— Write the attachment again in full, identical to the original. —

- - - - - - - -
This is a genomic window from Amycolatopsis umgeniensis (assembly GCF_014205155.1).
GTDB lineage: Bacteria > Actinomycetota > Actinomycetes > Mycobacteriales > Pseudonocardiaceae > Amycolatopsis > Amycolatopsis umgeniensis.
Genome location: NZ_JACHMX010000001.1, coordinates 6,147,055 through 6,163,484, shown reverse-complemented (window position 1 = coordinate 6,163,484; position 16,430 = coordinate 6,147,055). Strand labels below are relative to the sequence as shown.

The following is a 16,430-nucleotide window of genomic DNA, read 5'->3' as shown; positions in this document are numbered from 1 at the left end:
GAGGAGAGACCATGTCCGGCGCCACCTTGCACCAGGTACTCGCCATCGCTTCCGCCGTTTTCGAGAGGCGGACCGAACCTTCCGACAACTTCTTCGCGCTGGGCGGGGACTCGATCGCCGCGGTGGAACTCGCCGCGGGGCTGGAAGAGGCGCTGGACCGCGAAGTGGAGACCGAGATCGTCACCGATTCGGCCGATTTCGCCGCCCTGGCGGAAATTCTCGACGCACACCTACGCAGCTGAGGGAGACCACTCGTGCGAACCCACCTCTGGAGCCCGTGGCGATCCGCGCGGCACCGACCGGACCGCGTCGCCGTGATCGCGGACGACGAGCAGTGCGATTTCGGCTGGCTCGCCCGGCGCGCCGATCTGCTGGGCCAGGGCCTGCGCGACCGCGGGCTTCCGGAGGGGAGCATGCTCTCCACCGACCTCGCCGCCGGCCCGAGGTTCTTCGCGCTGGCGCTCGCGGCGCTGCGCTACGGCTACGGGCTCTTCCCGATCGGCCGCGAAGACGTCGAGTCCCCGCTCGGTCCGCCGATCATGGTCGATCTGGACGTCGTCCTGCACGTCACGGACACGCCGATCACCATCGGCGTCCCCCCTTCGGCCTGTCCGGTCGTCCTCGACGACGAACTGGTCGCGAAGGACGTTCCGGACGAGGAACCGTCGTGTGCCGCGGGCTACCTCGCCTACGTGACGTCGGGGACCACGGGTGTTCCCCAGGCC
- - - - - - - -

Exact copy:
This is a genomic window from Amycolatopsis umgeniensis (assembly GCF_014205155.1).
GTDB lineage: Bacteria > Actinomycetota > Actinomycetes > Mycobacteriales > Pseudonocardiaceae > Amycolatopsis > Amycolatopsis umgeniensis.
Genome location: NZ_JACHMX010000001.1, coordinates 6,147,055 through 6,163,484, shown reverse-complemented (window position 1 = coordinate 6,163,484; position 16,430 = coordinate 6,147,055). Strand labels below are relative to the sequence as shown.

The following is a 16,430-nucleotide window of genomic DNA, read 5'->3' as shown; positions in this document are numbered from 1 at the left end:
GAGGAGAGACCATGTCCGGCGCCACCTTGCACCAGGTACTCGCCATCGCTTCCGCCGTTTTCGAGAGGCGGACCGAACCTTCCGACAACTTCTTCGCGCTGGGCGGGGACTCGATCGCCGCGGTGGAACTCGCCGCGGGGCTGGAAGAGGCGCTGGACCGCGAAGTGGAGACCGAGATCGTCACCGATTCGGCCGATTTCGCCGCCCTGGCGGAAATTCTCGACGCACACCTACGCAGCTGAGGGAGACCACTCGTGCGAACCCACCTCTGGAGCCCGTGGCGATCCGCGCGGCACCGACCGGACCGCGTCGCCGTGATCGCGGACGACGAGCAGTGCGATTTCGGCTGGCTCGCCCGGCGCGCCGATCTGCTGGGCCAGGGCCTGCGCGACCGCGGGCTTCCGGAGGGGAGCATGCTCTCCACCGACCTCGCCGCCGGCCCGAGGTTCTTCGCGCTGGCGCTCGCGGCGCTGCGCTACGGCTACGGGCTCTTCCCGATCGGCCGCGAAGACGTCGAGTCCCCGCTCGGTCCGCCGATCATGGTCGATCTGGACGTCGTCCTGCACGTCACGGACACGCCGATCACCATCGGCGTCCCCCCTTCGGCCTGTCCGGTCGTCCTCGACGACGAACTGGTCGCGAAGGACGTTCCGGACGAGGAACCGTCGTGTGCCGCGGGCTACCTCGCCTACGTGACGTCGGGGACCACGGGTGTTCCCCAGGCC